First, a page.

3. Imperial Gel pomade

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To me this is a strange one. Whenever I use it I’m taken right back to the 80’s and the “extreme hold” types of gel that were in vogue then. It has that exact same feel and smell. And to be honest, it works exactly the same as well. This is my go to product when I know I’ll be wearing a hat and want my style to keep. I’m sure this could be used to fashion a perfectly rigid beaver tail as well.

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Water based, so easy to wash off your hands after application. Easy to comb into your hair, but also easy to over-apply, so be careful to not overdo it. A little water on a comb lets you reset it if necessary, though once it dries it holds. Like glue. Yet still washes out as easily as that. I don’t get a “pomage feeling” from it though. Again a long list of ingredients, and nothing that lights up as a problem. It’s even gluten free.

4. Railcar Supreme Hold Pomade

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Railcar is mainly known for it’s line in fine denim, though denim and pomade use tend to overlap a lot and hence they have launched their own line of products. I wanted something with good hold so I ordered the “Supreme hold” version.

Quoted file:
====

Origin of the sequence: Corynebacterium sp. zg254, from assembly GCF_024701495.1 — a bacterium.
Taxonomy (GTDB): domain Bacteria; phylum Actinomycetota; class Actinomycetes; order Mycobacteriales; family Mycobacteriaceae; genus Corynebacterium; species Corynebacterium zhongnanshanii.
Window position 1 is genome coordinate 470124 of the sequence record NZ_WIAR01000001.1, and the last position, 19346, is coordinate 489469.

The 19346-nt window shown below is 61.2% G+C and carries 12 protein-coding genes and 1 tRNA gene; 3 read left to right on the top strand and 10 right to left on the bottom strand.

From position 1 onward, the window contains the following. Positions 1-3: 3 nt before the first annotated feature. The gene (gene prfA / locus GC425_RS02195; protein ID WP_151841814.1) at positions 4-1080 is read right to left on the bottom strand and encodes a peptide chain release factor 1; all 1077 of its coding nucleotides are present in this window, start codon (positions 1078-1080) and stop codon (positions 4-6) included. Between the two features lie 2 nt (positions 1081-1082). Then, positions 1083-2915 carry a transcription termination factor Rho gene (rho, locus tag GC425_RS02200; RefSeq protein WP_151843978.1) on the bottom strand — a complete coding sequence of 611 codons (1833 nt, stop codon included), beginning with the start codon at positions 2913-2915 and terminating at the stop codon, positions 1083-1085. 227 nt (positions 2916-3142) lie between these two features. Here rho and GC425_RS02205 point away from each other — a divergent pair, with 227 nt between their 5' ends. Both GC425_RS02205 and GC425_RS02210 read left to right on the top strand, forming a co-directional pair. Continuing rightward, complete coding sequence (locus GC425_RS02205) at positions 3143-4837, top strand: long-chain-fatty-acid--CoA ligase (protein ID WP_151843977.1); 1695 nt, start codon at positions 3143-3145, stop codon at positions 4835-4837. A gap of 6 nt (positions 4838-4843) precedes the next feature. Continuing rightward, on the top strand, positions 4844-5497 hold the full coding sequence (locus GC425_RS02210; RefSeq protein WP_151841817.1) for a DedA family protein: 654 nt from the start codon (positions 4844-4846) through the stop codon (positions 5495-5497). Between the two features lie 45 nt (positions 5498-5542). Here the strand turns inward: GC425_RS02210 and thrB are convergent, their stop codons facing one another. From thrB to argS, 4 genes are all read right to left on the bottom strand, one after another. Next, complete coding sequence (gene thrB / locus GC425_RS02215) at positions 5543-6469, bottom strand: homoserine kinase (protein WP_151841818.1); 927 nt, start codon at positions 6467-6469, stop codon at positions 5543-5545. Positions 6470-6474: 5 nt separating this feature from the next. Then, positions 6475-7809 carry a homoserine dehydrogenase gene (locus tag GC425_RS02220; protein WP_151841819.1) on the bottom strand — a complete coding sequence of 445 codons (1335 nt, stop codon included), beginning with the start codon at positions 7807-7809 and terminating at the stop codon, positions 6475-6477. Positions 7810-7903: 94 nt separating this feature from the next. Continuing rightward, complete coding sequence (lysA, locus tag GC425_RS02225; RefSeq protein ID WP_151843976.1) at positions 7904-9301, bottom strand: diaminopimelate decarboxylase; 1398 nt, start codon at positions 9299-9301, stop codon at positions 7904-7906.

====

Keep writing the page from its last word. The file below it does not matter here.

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When applying the first think you notice is the colour. A more robustly pink gel I have never seen. And it almost quivers on your finger. Easily distributed in your palms and into your hair. And being water based again it’s easy to rinse off. For something claiming to be supreme hold I don’t find it that strong though. I have been experimenting with how much to apply and even with a pretty hefty dose it still falls short of expectations. The contents are, as far as I can tell, all acceptable, so no issues there. Nice packaging as well.

5. Uppercut Deluxe Pomade and Featherweight

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The “Deluxe Pomade” from Australian Uppercut has been my favorite pomade for the past couple of years. It’s easy to distribute in your palms, easy to get into your hair, and it holds well. Recently my barber recommended I use half and half of the Deluxe Pomade and the Featherweight wax, to get the best combination of shine and hold.

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The consistence of both products is on the firm side, though not quite as firm as Layrite. They mix and apply decently though, and provide a good hold and a nice shine. Even the tins are really nice.

As happy as I am with the product though, I do have a couple of niggles: The pomade has quite a strong colour, and this colour sits in your hair. Until you lay your head on your pillow, at which point it migrates. Also, if you don’t have a local supplier you can order direct from Uppercut. I would strongly suggest you don’t try to order from their European site, as a more repeatedly inept service I have never come across in all my years. Oh, and the pomade includes parabens. Sigh.

 

So, that’s what I have on the shelf here. What do you recommend? I have a feeling the perfect product has yet eluded me!

 

2 Responses to “Review: 5 quite different pomades”